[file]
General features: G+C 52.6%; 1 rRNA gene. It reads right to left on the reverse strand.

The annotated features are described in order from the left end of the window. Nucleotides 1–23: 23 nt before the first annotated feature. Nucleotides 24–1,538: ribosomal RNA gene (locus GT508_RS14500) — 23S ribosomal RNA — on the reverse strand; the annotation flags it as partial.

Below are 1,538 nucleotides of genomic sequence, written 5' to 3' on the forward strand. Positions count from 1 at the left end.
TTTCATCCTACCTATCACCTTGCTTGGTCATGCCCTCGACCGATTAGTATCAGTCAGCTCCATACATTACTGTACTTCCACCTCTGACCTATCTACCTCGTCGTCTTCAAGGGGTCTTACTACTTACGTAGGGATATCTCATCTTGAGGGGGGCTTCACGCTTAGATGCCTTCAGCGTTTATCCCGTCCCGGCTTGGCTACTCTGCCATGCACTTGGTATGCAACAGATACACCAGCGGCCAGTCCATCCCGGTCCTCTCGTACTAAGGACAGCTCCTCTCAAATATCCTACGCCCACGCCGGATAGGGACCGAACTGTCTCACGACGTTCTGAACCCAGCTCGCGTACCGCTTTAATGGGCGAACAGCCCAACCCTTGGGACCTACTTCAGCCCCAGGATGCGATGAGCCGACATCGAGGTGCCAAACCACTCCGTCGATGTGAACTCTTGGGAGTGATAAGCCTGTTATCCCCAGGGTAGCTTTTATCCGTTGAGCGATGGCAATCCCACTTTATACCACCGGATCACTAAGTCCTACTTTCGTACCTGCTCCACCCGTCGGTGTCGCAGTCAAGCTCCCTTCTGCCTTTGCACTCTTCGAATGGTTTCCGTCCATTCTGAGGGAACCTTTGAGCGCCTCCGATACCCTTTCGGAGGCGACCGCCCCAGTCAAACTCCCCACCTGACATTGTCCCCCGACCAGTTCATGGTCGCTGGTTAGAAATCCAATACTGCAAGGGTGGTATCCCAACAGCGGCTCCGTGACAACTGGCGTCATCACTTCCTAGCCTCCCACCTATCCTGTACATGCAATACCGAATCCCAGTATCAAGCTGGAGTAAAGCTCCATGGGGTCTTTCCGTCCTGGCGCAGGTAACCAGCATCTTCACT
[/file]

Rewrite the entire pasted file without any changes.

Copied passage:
General features: G+C 52.6%; 1 rRNA gene. It reads right to left on the reverse strand.

The annotated features are described in order from the left end of the window. Nucleotides 1–23: 23 nt before the first annotated feature. Nucleotides 24–1,538: ribosomal RNA gene (locus GT508_RS14500) — 23S ribosomal RNA — on the reverse strand; the annotation flags it as partial.

Below are 1,538 nucleotides of genomic sequence, written 5' to 3' on the forward strand. Positions count from 1 at the left end.
TTTCATCCTACCTATCACCTTGCTTGGTCATGCCCTCGACCGATTAGTATCAGTCAGCTCCATACATTACTGTACTTCCACCTCTGACCTATCTACCTCGTCGTCTTCAAGGGGTCTTACTACTTACGTAGGGATATCTCATCTTGAGGGGGGCTTCACGCTTAGATGCCTTCAGCGTTTATCCCGTCCCGGCTTGGCTACTCTGCCATGCACTTGGTATGCAACAGATACACCAGCGGCCAGTCCATCCCGGTCCTCTCGTACTAAGGACAGCTCCTCTCAAATATCCTACGCCCACGCCGGATAGGGACCGAACTGTCTCACGACGTTCTGAACCCAGCTCGCGTACCGCTTTAATGGGCGAACAGCCCAACCCTTGGGACCTACTTCAGCCCCAGGATGCGATGAGCCGACATCGAGGTGCCAAACCACTCCGTCGATGTGAACTCTTGGGAGTGATAAGCCTGTTATCCCCAGGGTAGCTTTTATCCGTTGAGCGATGGCAATCCCACTTTATACCACCGGATCACTAAGTCCTACTTTCGTACCTGCTCCACCCGTCGGTGTCGCAGTCAAGCTCCCTTCTGCCTTTGCACTCTTCGAATGGTTTCCGTCCATTCTGAGGGAACCTTTGAGCGCCTCCGATACCCTTTCGGAGGCGACCGCCCCAGTCAAACTCCCCACCTGACATTGTCCCCCGACCAGTTCATGGTCGCTGGTTAGAAATCCAATACTGCAAGGGTGGTATCCCAACAGCGGCTCCGTGACAACTGGCGTCATCACTTCCTAGCCTCCCACCTATCCTGTACATGCAATACCGAATCCCAGTATCAAGCTGGAGTAAAGCTCCATGGGGTCTTTCCGTCCTGGCGCAGGTAACCAGCATCTTCACT